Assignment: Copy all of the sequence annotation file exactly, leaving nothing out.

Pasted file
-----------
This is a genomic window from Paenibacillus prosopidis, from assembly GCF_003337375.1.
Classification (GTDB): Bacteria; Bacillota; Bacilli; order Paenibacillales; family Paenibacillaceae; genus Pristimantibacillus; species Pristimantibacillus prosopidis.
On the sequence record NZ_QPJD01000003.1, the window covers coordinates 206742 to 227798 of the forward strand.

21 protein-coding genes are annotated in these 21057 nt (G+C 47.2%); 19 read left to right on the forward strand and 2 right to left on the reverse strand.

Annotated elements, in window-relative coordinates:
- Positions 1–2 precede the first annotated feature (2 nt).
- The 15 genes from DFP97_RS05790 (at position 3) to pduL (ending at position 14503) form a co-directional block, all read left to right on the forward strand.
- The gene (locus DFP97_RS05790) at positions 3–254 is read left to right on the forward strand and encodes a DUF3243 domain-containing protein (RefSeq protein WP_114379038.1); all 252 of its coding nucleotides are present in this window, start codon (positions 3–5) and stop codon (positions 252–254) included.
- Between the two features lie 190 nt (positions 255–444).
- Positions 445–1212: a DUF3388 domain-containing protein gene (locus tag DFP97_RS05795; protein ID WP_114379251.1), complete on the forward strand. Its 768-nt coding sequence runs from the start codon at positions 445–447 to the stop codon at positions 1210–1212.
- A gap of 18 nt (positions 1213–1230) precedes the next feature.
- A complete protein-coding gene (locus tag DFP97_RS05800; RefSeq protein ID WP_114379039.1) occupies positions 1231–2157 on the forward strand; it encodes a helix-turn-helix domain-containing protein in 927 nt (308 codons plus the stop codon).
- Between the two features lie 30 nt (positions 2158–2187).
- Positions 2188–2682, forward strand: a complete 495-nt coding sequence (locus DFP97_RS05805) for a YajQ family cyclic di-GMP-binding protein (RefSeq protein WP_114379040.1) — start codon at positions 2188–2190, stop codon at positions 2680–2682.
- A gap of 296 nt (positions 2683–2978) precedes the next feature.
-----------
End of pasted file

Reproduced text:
This is a genomic window from Paenibacillus prosopidis, from assembly GCF_003337375.1.
Classification (GTDB): Bacteria; Bacillota; Bacilli; order Paenibacillales; family Paenibacillaceae; genus Pristimantibacillus; species Pristimantibacillus prosopidis.
On the sequence record NZ_QPJD01000003.1, the window covers coordinates 206742 to 227798 of the forward strand.

21 protein-coding genes are annotated in these 21057 nt (G+C 47.2%); 19 read left to right on the forward strand and 2 right to left on the reverse strand.

Annotated elements, in window-relative coordinates:
- Positions 1–2 precede the first annotated feature (2 nt).
- The 15 genes from DFP97_RS05790 (at position 3) to pduL (ending at position 14503) form a co-directional block, all read left to right on the forward strand.
- The gene (locus DFP97_RS05790) at positions 3–254 is read left to right on the forward strand and encodes a DUF3243 domain-containing protein (RefSeq protein WP_114379038.1); all 252 of its coding nucleotides are present in this window, start codon (positions 3–5) and stop codon (positions 252–254) included.
- Between the two features lie 190 nt (positions 255–444).
- Positions 445–1212: a DUF3388 domain-containing protein gene (locus tag DFP97_RS05795; protein ID WP_114379251.1), complete on the forward strand. Its 768-nt coding sequence runs from the start codon at positions 445–447 to the stop codon at positions 1210–1212.
- A gap of 18 nt (positions 1213–1230) precedes the next feature.
- A complete protein-coding gene (locus tag DFP97_RS05800; RefSeq protein ID WP_114379039.1) occupies positions 1231–2157 on the forward strand; it encodes a helix-turn-helix domain-containing protein in 927 nt (308 codons plus the stop codon).
- Between the two features lie 30 nt (positions 2158–2187).
- Positions 2188–2682, forward strand: a complete 495-nt coding sequence (locus DFP97_RS05805) for a YajQ family cyclic di-GMP-binding protein (RefSeq protein WP_114379040.1) — start codon at positions 2188–2190, stop codon at positions 2680–2682.
- A gap of 296 nt (positions 2683–2978) precedes the next feature.